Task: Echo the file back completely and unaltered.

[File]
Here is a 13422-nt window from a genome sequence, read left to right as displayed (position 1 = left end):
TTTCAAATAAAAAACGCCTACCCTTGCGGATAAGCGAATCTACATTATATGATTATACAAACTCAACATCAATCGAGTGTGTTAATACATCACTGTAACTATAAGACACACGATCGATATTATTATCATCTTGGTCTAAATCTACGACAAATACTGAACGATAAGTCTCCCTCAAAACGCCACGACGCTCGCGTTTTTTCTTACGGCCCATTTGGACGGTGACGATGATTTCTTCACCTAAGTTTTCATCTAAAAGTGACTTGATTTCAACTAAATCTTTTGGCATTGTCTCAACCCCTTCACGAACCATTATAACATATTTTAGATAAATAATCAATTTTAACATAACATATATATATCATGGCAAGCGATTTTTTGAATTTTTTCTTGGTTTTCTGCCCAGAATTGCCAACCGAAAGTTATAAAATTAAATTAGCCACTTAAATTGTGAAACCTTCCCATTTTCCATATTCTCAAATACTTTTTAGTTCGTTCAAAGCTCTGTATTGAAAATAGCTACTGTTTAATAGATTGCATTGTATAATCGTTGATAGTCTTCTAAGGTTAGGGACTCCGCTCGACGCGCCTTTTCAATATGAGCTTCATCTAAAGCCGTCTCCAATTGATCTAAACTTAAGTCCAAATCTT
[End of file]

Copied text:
Here is a 13422-nt window from a genome sequence, read left to right as displayed (position 1 = left end):
TTTCAAATAAAAAACGCCTACCCTTGCGGATAAGCGAATCTACATTATATGATTATACAAACTCAACATCAATCGAGTGTGTTAATACATCACTGTAACTATAAGACACACGATCGATATTATTATCATCTTGGTCTAAATCTACGACAAATACTGAACGATAAGTCTCCCTCAAAACGCCACGACGCTCGCGTTTTTTCTTACGGCCCATTTGGACGGTGACGATGATTTCTTCACCTAAGTTTTCATCTAAAAGTGACTTGATTTCAACTAAATCTTTTGGCATTGTCTCAACCCCTTCACGAACCATTATAACATATTTTAGATAAATAATCAATTTTAACATAACATATATATATCATGGCAAGCGATTTTTTGAATTTTTTCTTGGTTTTCTGCCCAGAATTGCCAACCGAAAGTTATAAAATTAAATTAGCCACTTAAATTGTGAAACCTTCCCATTTTCCATATTCTCAAATACTTTTTAGTTCGTTCAAAGCTCTGTATTGAAAATAGCTACTGTTTAATAGATTGCATTGTATAATCGTTGATAGTCTTCTAAGGTTAGGGACTCCGCTCGACGCGCCTTTTCAATATGAGCTTCATCTAAAGCCGTCTCCAATTGATCTAAACTTAAGTCCAAATCTT